initrd        /boot/myinitrd-2.6.9-44.ELxenU.img


CentOS-4.4 on i386/x86_32 only: Replace some libraries with their Xen-friendly versions from Xensource. Find out which libs you have installed and their arch-flavour

[root@dom0 ~]# chroot /mnt rpm -q --qf "%{name} %{arch}\n" \
  glibc{{,-debuginfo}{,-common},-devel,-headers,-profile,-utils} nptl-devel nscd

and replace them. For example

[root@dom0 ~]# wget -P /mnt/tmp/ \
[root@dom0 ~]# wget -P /mnt/tmp/ \ 
[root@dom0 ~]# chroot /mnt rpm -Fvh /tmp/*rpm

Warning: Unfortunately, Xensource does not provide a Yum repository. Do if there are CentOS updates for glibc, a yum update will overwirte the Xen friendly versions, resulting in a slower system. Some software (like OpenLDAP, Cyrus-IMAPd) may even break!


(Maybe applicable to CentOS-4.4 only) The Xen-Console will work on the DomU's /dev/console, so you should have a getty on it in /mnt/etc/inittab:

# Run gettys in standard runlevels
0:2345:respawn:/sbin/mingetty --noclear console
1:2345:respawn:/sbin/mingetty tty1


The driver for the DomU's ethX will be xennet.ko, so adjust your DomU's /mnt/etc/modprobe.conf:

alias eth0 xennet

(Maybe CentOS-4.4 only) Some DomU-kernels (like the above experimental ones) have a bug in their xennet driver and mess up TCP and UDP checksums. You can avoid running into that by disabling TX checksumming on the ethX devices. Create an executable shell script /mnt/sbin/ifup-local:

ethtool -K ${1} tx off


You may chroot in your C4 and do some personal custumization (e.g. setup networking in /etc/sysconfig/network{,-scripts/ifcfg-eth*}):

[root@dom0 ~]# chroot /mnt
$ ... do some interesting stuff here ...
$ exit
[root@dom0 ~]#

If your are done, unmount your C4:

[root@dom0 ~]# umount /mnt/{sys,proc,whereever,} 

Boot it!

Create a Xen configuration file /etc/xen/C4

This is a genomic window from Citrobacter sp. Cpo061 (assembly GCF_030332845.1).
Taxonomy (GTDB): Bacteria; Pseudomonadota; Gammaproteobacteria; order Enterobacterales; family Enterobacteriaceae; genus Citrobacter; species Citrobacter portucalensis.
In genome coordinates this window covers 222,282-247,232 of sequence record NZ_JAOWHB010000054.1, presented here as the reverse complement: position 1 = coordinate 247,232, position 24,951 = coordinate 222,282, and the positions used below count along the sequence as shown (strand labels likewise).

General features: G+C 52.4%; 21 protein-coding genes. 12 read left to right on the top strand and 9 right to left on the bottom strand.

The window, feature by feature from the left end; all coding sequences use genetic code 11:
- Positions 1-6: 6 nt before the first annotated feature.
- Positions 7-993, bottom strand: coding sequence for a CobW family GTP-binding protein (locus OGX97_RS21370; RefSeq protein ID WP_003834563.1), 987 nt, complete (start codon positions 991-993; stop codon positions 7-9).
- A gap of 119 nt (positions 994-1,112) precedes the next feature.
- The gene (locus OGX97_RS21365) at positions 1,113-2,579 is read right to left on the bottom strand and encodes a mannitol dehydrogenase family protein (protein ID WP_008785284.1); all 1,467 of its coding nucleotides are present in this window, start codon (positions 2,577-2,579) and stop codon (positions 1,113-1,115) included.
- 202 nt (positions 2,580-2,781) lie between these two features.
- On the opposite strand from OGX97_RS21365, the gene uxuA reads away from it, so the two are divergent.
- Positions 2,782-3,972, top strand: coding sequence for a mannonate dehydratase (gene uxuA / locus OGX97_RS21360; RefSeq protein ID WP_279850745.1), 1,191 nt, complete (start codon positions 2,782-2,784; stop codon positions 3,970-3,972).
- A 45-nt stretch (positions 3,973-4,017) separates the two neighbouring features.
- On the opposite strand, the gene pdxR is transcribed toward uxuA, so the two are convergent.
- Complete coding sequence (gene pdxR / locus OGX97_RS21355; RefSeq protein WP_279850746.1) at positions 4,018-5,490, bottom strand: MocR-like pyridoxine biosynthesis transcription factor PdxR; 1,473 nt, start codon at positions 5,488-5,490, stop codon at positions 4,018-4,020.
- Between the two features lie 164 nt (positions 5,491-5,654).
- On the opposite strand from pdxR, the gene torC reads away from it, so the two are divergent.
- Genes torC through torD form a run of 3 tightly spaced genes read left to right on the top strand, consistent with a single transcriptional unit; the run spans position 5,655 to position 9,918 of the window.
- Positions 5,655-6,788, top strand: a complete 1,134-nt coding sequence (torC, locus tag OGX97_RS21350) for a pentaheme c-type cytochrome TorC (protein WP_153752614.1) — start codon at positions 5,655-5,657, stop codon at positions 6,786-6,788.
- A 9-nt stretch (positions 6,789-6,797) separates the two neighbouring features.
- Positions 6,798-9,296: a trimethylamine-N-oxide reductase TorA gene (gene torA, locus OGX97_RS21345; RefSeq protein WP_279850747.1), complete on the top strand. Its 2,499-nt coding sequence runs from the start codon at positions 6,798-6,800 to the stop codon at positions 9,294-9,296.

name       = 'C4'
bootloader = '/usr/bin/pygrub'
memory     = 128
vif        = [ '' ]
disk       = [ 'phy:mapper/VolGroup00-C4,sda1,w',
               'phy:whatever,sda3,w' ]

and boot it:

[root@dom0 ~]# xm create -c C4

If your DomU uses SELinux you have to restore the contexts of the files you replaced or created since the last (native) boot:

[root@C4 ~]# setenforce 0
[root@C4 ~]# restorecon -v -R /etc
[root@C4 ~]# restorecon -v -R /boot
[root@C4 ~]# restorecon -v /sbin/ifup-local
[root@C4 ~]# fixfiles -R kernel-xenU,glibc,glibc-common,... relabel
[root@C4 ~]# reboot

If you don't remember which files have broken context let instead CentOS relabel the hole system:

[root@C4 ~]# touch /.autorelabel
[root@C4 ~]# reboot


Kernel & hypervisor

Your paravirtualized DomU-Kernel must be able to run on your Xen3 hypervisor. The hypervisor ABI for Xen3 is not really stable yet, but since Xen-3.0.2 there is a backward compatibility mode most hypervisors and kernels know. But there are still three incompatible types of hypervisors, and a paravirtualized DomU-kernel must match this type:

Look at the first value (xen-3.0-*) in Dom0's /sys/hypervisor/properties/capabilities to find out the type of your Hypervisor/Dom0 combo. The binary 32bit hypervisors and kernels you get from Fedora/RH/CentOS have PAE, those from Cambridge or XenSource have not. (sure? verify!)